I’m slowly working my way through my in-tray and I’ve come across the latest issue of Congregations, the magazine of the Alban Institute. This quarter’s edition (Fall 2005 … that’s ‘Autumn’ in British money) is entitled “Talking About Faith: How the words we use and the stories we tell shape our congregations, our denominations, and ourselves”.
The opening article is by the Rev Dr James P. Wind, president of the Alban Institute and interestingly focuses on a new book called Pastors in Transition: Why Clergy Leave Local Church Ministry (ISBN 0802829082; £10.56 at Amazon UK). This struck me as a significant find as I contemplate leaving local church ministry, and in the same week that I heard from another clergy friend of mine, from another denomination, who is considering that too. Drawing on the research from the book, Wind writes:
There are two main reasons why clergy become “parish leavers”: preference for a specialized ministry and conflict. Another is that there are four main intervention points where a real impact can be made on the situation: the recruitment, seminary training, and eveluation processes that certify candidates as qualified for congregational ministry; the placement process that matches graduates and congregations; the ongoing support system for clergy (of lack thereof); and the provision of targeted help when clergy find themselves in trouble. These findings point to the areas where real change must occur if the situation is to improve. These matters require serious conversation and new plans of action by local congregations, denominations, and seminaries. (p.5)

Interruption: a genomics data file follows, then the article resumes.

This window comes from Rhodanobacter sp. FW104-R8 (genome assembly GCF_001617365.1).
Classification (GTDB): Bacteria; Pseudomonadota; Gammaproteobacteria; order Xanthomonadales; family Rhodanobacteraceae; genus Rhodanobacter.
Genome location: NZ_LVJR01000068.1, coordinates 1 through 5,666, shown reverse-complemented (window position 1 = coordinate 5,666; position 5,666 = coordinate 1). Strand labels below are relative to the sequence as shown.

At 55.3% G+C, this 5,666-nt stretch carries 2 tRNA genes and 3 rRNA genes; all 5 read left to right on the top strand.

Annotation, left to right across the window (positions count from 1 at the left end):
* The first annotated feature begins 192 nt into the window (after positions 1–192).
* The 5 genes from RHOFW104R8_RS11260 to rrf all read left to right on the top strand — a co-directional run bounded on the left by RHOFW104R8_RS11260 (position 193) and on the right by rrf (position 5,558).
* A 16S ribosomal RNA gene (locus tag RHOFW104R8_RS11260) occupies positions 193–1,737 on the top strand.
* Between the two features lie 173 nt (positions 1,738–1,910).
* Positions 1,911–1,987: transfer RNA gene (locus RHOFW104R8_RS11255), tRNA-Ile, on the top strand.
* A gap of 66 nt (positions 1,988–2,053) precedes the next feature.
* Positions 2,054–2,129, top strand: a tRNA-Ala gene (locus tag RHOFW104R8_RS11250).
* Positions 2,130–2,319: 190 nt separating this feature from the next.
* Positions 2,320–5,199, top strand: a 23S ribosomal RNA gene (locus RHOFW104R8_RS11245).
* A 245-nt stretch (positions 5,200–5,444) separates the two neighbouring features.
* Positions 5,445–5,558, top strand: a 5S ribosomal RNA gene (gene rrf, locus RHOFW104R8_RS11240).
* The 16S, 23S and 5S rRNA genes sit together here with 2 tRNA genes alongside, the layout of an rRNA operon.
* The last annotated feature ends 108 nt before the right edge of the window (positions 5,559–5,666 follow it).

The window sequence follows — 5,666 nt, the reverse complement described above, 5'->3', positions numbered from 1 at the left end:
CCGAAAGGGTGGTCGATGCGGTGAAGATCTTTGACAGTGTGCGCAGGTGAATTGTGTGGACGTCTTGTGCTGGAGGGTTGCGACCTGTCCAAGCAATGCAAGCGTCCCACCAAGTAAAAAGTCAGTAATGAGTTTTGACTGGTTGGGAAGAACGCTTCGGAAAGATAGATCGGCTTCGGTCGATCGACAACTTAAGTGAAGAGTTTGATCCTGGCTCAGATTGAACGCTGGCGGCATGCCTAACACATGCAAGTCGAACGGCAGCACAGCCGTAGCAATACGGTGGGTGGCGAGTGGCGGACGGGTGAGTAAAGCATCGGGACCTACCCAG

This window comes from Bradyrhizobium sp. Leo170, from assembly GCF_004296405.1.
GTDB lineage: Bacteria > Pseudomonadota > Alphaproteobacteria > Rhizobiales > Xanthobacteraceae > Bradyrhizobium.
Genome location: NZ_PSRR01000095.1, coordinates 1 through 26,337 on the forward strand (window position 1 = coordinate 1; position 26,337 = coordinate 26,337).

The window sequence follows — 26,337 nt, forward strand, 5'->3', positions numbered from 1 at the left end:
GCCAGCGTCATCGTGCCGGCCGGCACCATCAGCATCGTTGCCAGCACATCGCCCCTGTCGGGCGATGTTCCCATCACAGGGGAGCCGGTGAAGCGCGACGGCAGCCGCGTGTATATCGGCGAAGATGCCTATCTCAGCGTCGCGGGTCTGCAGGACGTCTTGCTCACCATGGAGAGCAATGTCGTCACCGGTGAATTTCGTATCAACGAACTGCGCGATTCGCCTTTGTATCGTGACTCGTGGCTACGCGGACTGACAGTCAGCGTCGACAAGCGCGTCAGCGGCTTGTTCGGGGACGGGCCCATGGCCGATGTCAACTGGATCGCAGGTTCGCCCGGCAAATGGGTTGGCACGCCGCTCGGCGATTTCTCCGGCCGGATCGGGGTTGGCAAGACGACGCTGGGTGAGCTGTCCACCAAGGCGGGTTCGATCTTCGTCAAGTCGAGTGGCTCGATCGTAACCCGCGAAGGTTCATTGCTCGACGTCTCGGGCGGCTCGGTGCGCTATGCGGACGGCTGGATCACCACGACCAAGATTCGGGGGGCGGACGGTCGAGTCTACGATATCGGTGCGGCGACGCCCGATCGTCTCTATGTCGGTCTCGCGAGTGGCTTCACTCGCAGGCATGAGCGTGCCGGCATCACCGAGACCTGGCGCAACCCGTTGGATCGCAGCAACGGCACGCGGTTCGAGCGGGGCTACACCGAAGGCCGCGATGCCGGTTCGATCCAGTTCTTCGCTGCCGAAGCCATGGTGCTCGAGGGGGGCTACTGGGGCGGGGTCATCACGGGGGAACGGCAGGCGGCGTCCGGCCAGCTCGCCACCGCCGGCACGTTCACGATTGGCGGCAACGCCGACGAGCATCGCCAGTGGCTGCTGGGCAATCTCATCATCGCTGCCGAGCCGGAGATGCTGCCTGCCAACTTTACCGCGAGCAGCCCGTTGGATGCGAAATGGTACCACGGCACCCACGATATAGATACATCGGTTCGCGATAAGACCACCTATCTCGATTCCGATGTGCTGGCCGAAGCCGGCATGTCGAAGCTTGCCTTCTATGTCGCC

What I was impressed with in Wind’s article, and I guess which is also emphasised in the book he summarizes, is his call to remind us that “behind the trend lines, the statistics, and the conclusions of the authors’ research are the lives of real people.”
As I read the individual stories of these clergy, I felt that these stories of leaving must be reckoned with. They need to be heard, and deep questions need to be asked about what led to these narratives. I also kept reminding myself that there are other stories that pastors are telling, stories full of the grace notes and surprise of pastoral ministry — and we need more of them. Sadly, neither kind of story is being told often enough. Our clergy are not given the opportunities to tell their real pastoral stories both the epiphanies and the tragedies. Many congregations do not know their pastors’ stories. In fact, congregations frequently are not safe places where the real drama of pastoral ministry can be encountered. The result, all too often, is silence. Stories go untold. Opportunities to become a community of faith are missed. The real power of the ministry remains invisible, inarticulate, and unperceived by clergy, the congregation, and denominational officials alike. The consequences of both kinds of untold stories are loneliness and breakdown. We must break the silence. (p.5)
At St Salvador’s each member of the team is preaching on the topic “The Church I’d like to belong to…”. During the sermon this morning, Brenda, our deacon, said that she felt that this was all wrong. This was a one-way exercise when it should really be a two way conversation between clergy and congregation, between Christian and Christian worshipping in the same community. I wonder how we can building this kind of interactive conversation into services, and into the lives of our congregations.